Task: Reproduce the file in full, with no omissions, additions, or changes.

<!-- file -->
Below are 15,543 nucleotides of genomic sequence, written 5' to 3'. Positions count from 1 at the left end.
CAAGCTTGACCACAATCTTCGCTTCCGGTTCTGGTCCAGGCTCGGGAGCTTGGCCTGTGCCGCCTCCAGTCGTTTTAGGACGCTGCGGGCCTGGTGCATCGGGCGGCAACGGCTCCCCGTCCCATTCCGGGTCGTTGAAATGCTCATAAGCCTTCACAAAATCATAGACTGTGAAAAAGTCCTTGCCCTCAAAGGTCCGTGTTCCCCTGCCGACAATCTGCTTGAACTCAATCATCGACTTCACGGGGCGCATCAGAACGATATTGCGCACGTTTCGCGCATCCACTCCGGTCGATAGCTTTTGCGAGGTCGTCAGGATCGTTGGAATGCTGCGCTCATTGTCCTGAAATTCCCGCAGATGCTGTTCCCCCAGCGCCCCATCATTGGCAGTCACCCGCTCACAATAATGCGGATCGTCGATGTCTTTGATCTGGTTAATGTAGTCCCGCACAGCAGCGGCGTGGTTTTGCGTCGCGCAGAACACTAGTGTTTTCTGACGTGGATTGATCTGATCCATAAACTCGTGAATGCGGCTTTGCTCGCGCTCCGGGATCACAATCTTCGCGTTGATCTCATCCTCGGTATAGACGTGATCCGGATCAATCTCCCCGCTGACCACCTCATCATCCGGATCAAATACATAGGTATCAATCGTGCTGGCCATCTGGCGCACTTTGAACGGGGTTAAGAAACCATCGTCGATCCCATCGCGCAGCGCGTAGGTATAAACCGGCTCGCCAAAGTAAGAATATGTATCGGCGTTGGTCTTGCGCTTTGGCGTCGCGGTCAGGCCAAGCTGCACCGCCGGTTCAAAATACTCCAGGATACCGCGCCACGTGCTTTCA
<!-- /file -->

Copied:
Below are 15,543 nucleotides of genomic sequence, written 5' to 3'. Positions count from 1 at the left end.
CAAGCTTGACCACAATCTTCGCTTCCGGTTCTGGTCCAGGCTCGGGAGCTTGGCCTGTGCCGCCTCCAGTCGTTTTAGGACGCTGCGGGCCTGGTGCATCGGGCGGCAACGGCTCCCCGTCCCATTCCGGGTCGTTGAAATGCTCATAAGCCTTCACAAAATCATAGACTGTGAAAAAGTCCTTGCCCTCAAAGGTCCGTGTTCCCCTGCCGACAATCTGCTTGAACTCAATCATCGACTTCACGGGGCGCATCAGAACGATATTGCGCACGTTTCGCGCATCCACTCCGGTCGATAGCTTTTGCGAGGTCGTCAGGATCGTTGGAATGCTGCGCTCATTGTCCTGAAATTCCCGCAGATGCTGTTCCCCCAGCGCCCCATCATTGGCAGTCACCCGCTCACAATAATGCGGATCGTCGATGTCTTTGATCTGGTTAATGTAGTCCCGCACAGCAGCGGCGTGGTTTTGCGTCGCGCAGAACACTAGTGTTTTCTGACGTGGATTGATCTGATCCATAAACTCGTGAATGCGGCTTTGCTCGCGCTCCGGGATCACAATCTTCGCGTTGATCTCATCCTCGGTATAGACGTGATCCGGATCAATCTCCCCGCTGACCACCTCATCATCCGGATCAAATACATAGGTATCAATCGTGCTGGCCATCTGGCGCACTTTGAACGGGGTTAAGAAACCATCGTCGATCCCATCGCGCAGCGCGTAGGTATAAACCGGCTCGCCAAAGTAAGAATATGTATCGGCGTTGGTCTTGCGCTTTGGCGTCGCGGTCAGGCCAAGCTGCACCGCCGGTTCAAAATACTCCAGGATACCGCGCCACGTGCTTTCA